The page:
U.S. Colombian orange import permit suspension 'no inconvenience' - FreshFruitPortal.com

U.S. Colombian orange import permit suspension 'no inconvenience'

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U.S. Colombian orange import permit suspension 'no inconvenience'

The exporter who recently sent the first ever shipment of Colombian oranges to the U.S. using cold treatment is not concerned about a recent suspension announced by the Animal and Plant Health Inspection Service (APHIS). oranges_13945135

Jeloemm S.A.S. manager Lorenzo Pico told www.freshfruitportal.com there was no plan to export during the Florida orange season anyway, and he believed everything would be ironed out by mid-2016.

"This is temporary. At the moment it's in process but in any case for us there is no inconvenience and I think finally it will be open along the lines of what was understood before," Pico said.

"It's more control in the issue of logistics we could say, to avoid Mediterranean fruit fly.

"We have our permit until 2018."

In a statement, an APHIS spokesperson told www.freshfruitportal.com the service made the decision to suspend import permits for Colombian citrus commodities - with the exception of lemons and limes - as existing import requirements for these fruits may have been "outdated".

"These commodities have not previously been shipped from Colombia in significant quantities. Therefore, APHIS has temporarily stopped issuing new import permits for these particular citrus commodities from Colombia," the spokesperson said.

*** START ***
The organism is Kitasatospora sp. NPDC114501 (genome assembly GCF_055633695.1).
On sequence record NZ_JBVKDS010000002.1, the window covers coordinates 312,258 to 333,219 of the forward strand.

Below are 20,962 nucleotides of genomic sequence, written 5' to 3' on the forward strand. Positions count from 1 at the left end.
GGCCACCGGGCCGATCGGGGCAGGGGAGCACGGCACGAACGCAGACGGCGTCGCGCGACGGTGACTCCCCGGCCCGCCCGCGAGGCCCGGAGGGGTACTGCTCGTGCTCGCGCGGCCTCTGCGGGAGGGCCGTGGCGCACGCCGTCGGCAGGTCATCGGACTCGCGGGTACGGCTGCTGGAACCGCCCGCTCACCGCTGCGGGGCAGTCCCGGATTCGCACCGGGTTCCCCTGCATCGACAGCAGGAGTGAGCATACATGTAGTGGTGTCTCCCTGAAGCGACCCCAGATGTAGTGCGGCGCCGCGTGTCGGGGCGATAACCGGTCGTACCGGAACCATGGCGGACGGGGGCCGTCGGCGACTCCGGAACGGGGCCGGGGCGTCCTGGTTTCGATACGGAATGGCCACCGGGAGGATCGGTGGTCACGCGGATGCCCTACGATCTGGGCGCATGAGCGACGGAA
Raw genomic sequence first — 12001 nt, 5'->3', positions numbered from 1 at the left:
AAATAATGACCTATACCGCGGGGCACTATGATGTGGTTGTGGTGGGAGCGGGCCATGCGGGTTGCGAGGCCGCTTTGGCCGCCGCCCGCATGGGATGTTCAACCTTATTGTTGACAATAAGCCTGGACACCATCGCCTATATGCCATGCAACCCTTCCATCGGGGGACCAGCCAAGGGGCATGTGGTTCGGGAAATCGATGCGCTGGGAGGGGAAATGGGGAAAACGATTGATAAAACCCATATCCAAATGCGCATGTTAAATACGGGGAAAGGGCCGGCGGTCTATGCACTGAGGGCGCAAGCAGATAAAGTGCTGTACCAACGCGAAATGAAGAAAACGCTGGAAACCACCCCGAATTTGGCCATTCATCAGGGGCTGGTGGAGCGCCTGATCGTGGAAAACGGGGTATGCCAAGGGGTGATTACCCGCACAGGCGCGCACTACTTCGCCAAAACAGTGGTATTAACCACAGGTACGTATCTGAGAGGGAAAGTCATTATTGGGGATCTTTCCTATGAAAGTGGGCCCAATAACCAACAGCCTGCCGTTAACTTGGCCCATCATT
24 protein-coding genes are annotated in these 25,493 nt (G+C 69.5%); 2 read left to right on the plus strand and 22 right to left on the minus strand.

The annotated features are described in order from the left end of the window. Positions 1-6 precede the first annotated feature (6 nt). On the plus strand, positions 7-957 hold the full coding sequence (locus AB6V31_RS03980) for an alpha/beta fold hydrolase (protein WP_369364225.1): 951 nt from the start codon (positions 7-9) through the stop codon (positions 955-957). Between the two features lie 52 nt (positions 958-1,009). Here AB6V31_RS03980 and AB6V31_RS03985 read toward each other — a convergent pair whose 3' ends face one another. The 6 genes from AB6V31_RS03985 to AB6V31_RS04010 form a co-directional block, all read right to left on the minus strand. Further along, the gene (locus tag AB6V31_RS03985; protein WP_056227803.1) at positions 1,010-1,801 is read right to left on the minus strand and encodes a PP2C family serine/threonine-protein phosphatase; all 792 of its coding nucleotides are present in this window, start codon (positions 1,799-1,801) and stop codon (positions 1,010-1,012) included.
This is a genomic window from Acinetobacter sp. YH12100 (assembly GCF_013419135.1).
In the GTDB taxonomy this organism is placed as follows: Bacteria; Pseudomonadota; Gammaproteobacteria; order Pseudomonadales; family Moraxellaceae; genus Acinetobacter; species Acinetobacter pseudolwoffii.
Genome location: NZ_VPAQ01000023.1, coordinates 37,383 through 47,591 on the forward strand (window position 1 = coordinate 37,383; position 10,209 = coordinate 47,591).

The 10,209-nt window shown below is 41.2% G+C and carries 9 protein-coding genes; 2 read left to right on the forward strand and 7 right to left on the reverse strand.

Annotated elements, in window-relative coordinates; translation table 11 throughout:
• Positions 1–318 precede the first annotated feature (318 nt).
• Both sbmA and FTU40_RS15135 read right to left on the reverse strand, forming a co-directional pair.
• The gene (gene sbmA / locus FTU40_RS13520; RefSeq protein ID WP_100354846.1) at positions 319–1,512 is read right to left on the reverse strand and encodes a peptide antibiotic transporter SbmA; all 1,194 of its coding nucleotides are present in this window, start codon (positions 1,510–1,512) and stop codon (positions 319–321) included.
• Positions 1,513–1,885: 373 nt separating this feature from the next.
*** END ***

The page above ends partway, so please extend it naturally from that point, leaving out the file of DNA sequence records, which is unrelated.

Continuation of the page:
"APHIS will review the existing risk assessment and update it, if necessary. A revised risk assessment will include current information on quarantine pest distribution and available pest mitigation measures.

"APHIS will resume issuing permits once the import requirements have been confirmed.  The temporary suspension will not impact the imports of other citrus fruit from Colombia including lemons or limes."

In terms of limes, Jeloemm S.A.S. is just getting underway with its export season for the United States, which has been its main market for the fruit for the last 15 years.

"The weather in Colombia has been a bit dry and that impacts the harvest both in terms of fruit size and quantity, and that means prices are a bit more elevated due to the shortage and the lack of water," Pico said, adding the season would go until May.

"Recently we also entered Europe...the results have been good.

"In the [Caribbean] islands we've always had good results. We have supplied and things have gone well – that's allowed us to work the whole year."

Photo: www.shutterstock.com


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